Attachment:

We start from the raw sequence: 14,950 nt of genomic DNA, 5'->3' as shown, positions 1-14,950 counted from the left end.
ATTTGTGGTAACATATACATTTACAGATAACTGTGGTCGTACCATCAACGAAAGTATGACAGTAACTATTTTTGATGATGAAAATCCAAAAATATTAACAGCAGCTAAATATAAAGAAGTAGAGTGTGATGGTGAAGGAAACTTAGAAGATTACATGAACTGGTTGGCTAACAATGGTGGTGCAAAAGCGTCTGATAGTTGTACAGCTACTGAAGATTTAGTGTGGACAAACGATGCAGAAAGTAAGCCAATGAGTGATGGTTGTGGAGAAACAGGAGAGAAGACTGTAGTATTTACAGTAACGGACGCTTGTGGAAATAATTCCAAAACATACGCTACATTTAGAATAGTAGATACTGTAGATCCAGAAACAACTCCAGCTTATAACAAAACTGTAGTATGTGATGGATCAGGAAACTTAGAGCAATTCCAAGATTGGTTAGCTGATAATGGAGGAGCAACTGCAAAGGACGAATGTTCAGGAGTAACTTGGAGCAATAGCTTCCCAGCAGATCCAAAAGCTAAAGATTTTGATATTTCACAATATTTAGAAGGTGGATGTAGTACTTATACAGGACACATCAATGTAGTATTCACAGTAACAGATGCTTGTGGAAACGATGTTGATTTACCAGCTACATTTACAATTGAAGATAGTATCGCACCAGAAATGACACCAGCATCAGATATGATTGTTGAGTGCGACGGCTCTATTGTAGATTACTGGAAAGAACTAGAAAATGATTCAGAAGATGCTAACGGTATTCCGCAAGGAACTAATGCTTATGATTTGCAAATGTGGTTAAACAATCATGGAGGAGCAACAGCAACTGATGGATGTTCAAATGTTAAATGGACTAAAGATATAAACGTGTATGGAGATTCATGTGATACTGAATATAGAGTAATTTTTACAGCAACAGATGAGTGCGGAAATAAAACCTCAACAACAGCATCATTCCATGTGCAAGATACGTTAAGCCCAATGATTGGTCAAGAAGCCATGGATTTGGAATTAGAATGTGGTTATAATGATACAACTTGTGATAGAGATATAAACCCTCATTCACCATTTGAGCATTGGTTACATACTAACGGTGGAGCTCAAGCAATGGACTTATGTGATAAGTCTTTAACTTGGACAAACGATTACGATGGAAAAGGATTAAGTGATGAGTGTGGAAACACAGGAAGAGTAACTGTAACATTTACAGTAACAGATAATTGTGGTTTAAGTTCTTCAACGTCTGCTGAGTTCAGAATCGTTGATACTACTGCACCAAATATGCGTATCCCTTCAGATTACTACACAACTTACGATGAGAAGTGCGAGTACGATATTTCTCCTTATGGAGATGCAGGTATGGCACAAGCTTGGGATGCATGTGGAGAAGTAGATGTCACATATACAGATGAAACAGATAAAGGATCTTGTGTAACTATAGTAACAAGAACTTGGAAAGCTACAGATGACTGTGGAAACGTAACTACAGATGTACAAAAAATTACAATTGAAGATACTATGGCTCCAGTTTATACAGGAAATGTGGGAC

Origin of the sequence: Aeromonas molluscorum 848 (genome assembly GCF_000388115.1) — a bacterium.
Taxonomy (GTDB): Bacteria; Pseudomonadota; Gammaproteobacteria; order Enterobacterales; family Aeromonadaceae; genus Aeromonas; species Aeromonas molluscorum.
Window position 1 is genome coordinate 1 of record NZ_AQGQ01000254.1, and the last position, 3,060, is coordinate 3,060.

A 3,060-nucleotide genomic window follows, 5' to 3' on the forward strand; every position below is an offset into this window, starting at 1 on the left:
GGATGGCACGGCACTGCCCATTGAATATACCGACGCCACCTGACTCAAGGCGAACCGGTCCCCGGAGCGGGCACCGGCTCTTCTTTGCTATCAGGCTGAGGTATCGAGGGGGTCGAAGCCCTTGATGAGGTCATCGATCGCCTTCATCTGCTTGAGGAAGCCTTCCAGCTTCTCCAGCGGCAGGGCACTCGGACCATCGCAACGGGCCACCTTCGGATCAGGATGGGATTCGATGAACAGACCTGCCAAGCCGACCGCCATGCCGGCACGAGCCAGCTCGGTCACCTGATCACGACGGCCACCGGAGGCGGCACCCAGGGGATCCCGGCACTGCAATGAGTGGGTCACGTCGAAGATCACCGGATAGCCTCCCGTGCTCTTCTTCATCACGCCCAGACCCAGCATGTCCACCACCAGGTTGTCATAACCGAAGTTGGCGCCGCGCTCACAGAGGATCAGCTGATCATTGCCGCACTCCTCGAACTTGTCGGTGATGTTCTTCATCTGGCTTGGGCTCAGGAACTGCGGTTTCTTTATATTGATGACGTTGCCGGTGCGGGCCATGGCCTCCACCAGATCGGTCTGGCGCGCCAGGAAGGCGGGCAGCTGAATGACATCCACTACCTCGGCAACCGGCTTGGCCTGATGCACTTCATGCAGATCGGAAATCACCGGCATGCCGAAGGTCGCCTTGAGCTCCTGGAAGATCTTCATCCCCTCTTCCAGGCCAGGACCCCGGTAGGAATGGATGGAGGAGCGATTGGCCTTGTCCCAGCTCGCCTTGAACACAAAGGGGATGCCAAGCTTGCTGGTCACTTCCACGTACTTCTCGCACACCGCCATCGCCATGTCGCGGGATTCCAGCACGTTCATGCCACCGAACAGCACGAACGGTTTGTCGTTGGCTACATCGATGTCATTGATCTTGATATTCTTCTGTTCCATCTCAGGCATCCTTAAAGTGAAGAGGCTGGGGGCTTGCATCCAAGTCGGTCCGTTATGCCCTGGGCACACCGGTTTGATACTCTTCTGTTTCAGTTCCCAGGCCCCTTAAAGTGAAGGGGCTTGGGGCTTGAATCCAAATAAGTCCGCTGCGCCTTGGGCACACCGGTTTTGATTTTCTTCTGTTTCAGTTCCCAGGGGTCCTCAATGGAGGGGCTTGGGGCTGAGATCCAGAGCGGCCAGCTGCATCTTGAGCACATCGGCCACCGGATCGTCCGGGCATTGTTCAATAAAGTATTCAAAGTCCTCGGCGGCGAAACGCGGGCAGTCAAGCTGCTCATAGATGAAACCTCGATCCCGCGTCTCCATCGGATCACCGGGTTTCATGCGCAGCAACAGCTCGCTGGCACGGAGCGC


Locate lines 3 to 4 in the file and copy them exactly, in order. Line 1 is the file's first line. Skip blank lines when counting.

Origin of the sequence: Aeromonas molluscorum 848 (genome assembly GCF_000388115.1) — a bacterium.
Taxonomy (GTDB): Bacteria; Pseudomonadota; Gammaproteobacteria; order Enterobacterales; family Aeromonadaceae; genus Aeromonas; species Aeromonas molluscorum.